Film Review: Birthday Girl, Minority Report

The Golden Couple

(originally published in Inform Magazine, July 2002)

Birthday Girl is British and stars a big Hollywood star. Start panicking now, as all those memories of Harrison Ford, John Wayne, Sylvester Stallone etc. etc. crossing the pond assault you like a fluke Brazilian goal.
Nicole Kidman is the star in this instance. She plays a very tall Russian girl with a penchant for chain smoking and goth make-up. She’s mail ordered by lonely British guy Ben Chaplin. Chaplin is a nerdy banker living in St. Albans with a neat haircut. “I think communication is key,” he explains to his video dating camera, the poor romantic fool. Kidman may be gorgeous and very tall, but alas she can only speak one word of English. “Are you a giraffe?” he asks, getting a crick in the back of his neck. “Yes,” she answers from somewhere near the ceiling. But she can give a mean hand job, which melts Chaplin’s disappointment somewhat.
It must be love, because she doesn’t even mind his dodgy pornography collection or, worst of all, his model aeroplanes. So, in-between bondage fun with knitting needles played to the usual really rubbish soundtrack music that every film is required to have these days, it looks like it might just work out. Then Kidman’s burly Russian ‘friends’ turn up. “She’s my little cousin, except she’s not my little cousin,” explains one helpfully. Well, she’s not exactly little.
When one threatens to burn poor lanky Nicole with a kettle, Chaplin has to take a visit to his bank to make an unauthorised deposit. Oh dear, it’s all a scam. It was inevitable that all this would get a bit silly and unbelievable, but a nice change is that all this is followed through, and the impact on the characters is examined in a believable way. When we get the happy ending, it’s not quite what we expected yet still pleasing.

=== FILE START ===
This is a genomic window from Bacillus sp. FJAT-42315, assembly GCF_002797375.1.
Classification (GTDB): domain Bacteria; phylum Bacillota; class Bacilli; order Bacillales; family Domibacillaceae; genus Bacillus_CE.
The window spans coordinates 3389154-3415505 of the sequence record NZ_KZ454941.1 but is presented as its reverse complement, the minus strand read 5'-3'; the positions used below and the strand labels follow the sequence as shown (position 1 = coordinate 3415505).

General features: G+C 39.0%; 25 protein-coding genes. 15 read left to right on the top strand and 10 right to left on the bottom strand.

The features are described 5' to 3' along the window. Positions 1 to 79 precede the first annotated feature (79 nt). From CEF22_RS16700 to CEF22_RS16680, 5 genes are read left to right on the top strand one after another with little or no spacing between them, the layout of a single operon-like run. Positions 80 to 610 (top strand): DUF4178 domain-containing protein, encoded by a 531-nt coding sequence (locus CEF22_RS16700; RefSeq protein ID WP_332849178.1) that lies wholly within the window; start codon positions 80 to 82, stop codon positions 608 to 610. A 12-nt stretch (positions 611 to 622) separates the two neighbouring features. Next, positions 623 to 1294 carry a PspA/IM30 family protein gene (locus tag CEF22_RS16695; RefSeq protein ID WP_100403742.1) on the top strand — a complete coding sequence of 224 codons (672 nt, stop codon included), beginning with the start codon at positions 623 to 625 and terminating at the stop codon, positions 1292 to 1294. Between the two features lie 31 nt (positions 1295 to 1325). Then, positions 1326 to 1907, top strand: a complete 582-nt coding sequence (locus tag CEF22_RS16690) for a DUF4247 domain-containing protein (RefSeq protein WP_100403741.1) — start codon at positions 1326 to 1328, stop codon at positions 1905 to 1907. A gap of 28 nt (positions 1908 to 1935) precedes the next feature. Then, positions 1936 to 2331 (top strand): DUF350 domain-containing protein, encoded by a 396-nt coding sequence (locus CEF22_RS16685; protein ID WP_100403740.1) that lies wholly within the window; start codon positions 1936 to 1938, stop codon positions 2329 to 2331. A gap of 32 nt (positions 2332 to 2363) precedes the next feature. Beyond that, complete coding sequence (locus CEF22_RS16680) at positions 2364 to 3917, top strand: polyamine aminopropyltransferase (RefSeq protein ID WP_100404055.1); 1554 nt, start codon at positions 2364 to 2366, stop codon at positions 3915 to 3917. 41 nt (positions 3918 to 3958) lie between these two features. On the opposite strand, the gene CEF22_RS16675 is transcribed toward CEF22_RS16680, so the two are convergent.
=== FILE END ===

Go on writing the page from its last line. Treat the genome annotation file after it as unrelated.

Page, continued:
Birthday Girl is a decent little Brit film is a world where most films made here are bloody awful. Sure, there’s the inevitable gorgeous views of the English countryside – is this a requirement of getting Lottery money or something? – and there’s also the fun of spotting all the League of Gentlemen and Armstrong & Miller (the former billed as “Xander Armstrong” – has he been watching too much Buffy?).
In Birthday Girl, Nicole Kidman towers over poor Ben Chaplin, something that teeny Tom Cruise won’t have to put with ever again. In Minority Report, everybody is of a decent size, and besides, the viewer’s too busy watching the special effects. Minority Report must be the only summer blockbuster that isn’t a sequel or based on a comic or video game. As such it’s a bit risky, even with Steven Spielberg at the helm.
Tom Cruise is a policeman and drug addict – this is dark stuff folks – who’s part of a crack (ho-ho) team who stop murders before they happen. You heard right; but since this is based on a story by Philip K. Dick it shouldn’t be too big a shock. Cruise is still getting over the disappearance of his son when the next guy who’s apparently going to kill someone is himself. Shocker!
So he does what any decent guy would do; goes on the lam and kidnaps the ‘pre-cog’ who made the prediction, the resolutely short Samantha Morton. As it turns out, if you’re going on the run, having someone who knows the future can prove pretty useful. She even knows when to grab an umbrella in case of inclement weather.
In the end, Minority Report doesn’t quite make sense and contains one twist too many, but it definitely has its moments. All those complaining that there’s too much product placement should check out the billboards of the future, which are at least suitably annoying. And there’s some pretty disturbing and clever moments, especially when Cruise gets his eyes changed (honestly). And, like Birthday Girl, it’s fun to spot the supporting characters, seemingly taken from the repertory of the Coen Brothers.
Minority Report is definitely worth your time, if only because it’s good to see a film that is both a summer blockbuster and isn’t playing it safe.


About klausjoynson
I'm a writer, editor, musician, DJ and cartoonist. Contact me at: klausjoynson(at) or follow me on Twitter: @KlausJoynson

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